In the last five years, there have been modern body horror novels released that are more inclusive of the female anatomy. In Julia Armfield's collection "Salt Slow" we see a story called "Mantis" in which a woman is transformed through her experiences and through her mindset into a giant preying mantis. This is a result, not the cause of, the changing of her mind and the changing of her beliefs. Therefore, the book has subverted what was the standard for the transformation involving body horror. The body horror in this book is also more extreme. It is far more graphic as it is allowed to be. In a book like "Frankenstein" or "Metamorphosis", there were often limits not to be exceeded in vulgarity or graphic depictions of violence and the grotesque. The freedom to write descriptively and with graphic intention means that this text can thrive under the female body horror genre.
The subversion of the trends of body horror opens a window for greater depictions of experience relative to transformation rather than the other way around. It means that there is far more room for women to write in extended metaphor about the graphic experiences that they have been subjected to throughout their lives and almost a requirement to write as graphically as possible in order to bring the reader as close to their own experience as they can. It is a true subversion of the subgenre which makes it not just more inclusive, but also renders it more useful to the reader.
Section 2: Horror/Thriller
'Thriller' is a genre that is often considered to be more towards the crime genre than the horror genre but I personally beg to differ. I think it is straight down the middle. A thriller novel is something that uses crime as a topic for the text but impliments different aspects of horror within it - this can include anything from monstrosity to the grotesque. There can also be elements of the romantic in there as well - not so much 'love' romantic, but more along the lines of romanticism, the movement. It is a versatile genre and in recent years, women have been making more of an impact within it.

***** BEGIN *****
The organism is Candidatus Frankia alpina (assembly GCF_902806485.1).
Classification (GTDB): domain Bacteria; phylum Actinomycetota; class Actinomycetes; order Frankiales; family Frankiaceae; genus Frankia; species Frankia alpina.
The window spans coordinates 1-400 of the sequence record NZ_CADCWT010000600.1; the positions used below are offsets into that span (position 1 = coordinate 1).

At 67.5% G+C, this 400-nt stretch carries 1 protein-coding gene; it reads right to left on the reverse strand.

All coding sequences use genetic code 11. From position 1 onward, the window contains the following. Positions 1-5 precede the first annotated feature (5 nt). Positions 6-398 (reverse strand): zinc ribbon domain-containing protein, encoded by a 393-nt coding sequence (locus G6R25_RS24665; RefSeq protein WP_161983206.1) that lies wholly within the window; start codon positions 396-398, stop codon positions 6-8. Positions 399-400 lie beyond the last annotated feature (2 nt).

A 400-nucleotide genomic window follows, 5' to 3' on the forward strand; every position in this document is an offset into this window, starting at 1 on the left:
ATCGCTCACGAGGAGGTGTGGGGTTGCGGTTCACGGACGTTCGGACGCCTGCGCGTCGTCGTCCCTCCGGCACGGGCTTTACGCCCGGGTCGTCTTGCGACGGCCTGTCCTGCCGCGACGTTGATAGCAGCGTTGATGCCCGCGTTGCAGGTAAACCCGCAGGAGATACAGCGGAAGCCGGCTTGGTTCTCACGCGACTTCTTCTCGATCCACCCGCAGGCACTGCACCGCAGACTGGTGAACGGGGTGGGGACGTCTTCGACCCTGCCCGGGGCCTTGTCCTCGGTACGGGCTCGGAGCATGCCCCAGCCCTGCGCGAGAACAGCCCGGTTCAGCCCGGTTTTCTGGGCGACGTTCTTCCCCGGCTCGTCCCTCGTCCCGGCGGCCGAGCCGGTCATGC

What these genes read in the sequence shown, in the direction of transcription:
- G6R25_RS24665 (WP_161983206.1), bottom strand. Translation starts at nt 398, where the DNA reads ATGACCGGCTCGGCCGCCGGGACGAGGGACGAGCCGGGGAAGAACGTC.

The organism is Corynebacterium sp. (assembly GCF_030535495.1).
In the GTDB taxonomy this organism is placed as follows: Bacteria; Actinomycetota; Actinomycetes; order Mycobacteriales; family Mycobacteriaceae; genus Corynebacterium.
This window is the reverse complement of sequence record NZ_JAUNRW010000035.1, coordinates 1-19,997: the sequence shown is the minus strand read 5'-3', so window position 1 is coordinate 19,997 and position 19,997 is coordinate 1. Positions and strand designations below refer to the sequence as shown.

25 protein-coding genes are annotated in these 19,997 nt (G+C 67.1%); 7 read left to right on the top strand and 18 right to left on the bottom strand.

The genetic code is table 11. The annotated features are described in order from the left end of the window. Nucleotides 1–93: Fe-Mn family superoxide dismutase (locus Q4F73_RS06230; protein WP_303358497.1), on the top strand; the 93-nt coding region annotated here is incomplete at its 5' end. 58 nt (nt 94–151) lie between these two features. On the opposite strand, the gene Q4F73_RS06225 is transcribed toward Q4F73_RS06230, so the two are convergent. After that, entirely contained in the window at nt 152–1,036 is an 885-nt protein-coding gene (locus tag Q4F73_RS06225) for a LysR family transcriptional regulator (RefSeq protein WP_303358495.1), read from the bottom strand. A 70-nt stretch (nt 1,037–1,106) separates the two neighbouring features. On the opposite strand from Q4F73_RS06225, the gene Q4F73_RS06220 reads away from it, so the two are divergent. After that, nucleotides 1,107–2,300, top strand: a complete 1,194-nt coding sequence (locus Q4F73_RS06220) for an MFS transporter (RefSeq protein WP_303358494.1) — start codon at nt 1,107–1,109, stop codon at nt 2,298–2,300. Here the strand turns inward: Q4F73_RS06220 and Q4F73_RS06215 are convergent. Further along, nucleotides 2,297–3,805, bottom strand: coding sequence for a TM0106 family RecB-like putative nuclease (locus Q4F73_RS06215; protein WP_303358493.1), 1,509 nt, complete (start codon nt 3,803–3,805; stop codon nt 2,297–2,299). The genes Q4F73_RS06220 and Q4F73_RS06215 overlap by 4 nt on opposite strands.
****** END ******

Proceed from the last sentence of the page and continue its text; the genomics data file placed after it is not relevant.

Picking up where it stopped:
In the past, we had traditions of trust issues spanned either by friends/couples as in Patricia Highsmith's "Ripley" series, the most famous being "The Talented Mr. Ripley" which was made into a film starring Matt Damon as the title character. The next formation of trust issues is formed by people who do not know each other, which is another aspect of Highsmith's writing in her seminal "Strangers on a Train" which was made into a film by Sir Alfred Hitchcock in 1951.
Patricia Highsmith has often been considered as one of the greatest thriller writers ever and since then, women in the last five or so years have been regaining their voice in the genre. Authors such as Lisa Jewell have taken the genre with the same traditions, subverting them for the modern day and appropriating them for the 21st century with incredible success. With more modern technology, especially concerning the authorities, this author has used the trust issues portrayed by Patricia Highsmith in her novels, taken them into the 21st century and paired them off with 'worst case scenarios'. Something to truly scare the audience into thinking this could actually happen.
The continuation of this tradition whilst also modernising the way in which it is written has shown us that the very same criminal activities frighten us as they did back then. It is something psychological and honestly, I would not be surprised if in fifty years time, we are still frightened by the same situations.
Section 3: Folk Horror
Folk horror is one of my personal favourite genres and it is simple to understand what it is. Folk horror normally involves either cultish behaviour or some folkloric or mythical background to the 'horror' that is involved in the story. Even the cultish horror novels have a folkloric background, showing that the 'folk' aspect is normally based within a fairy tale, some sort of belief or even something sinister like an idea/fantasy which many believe is true.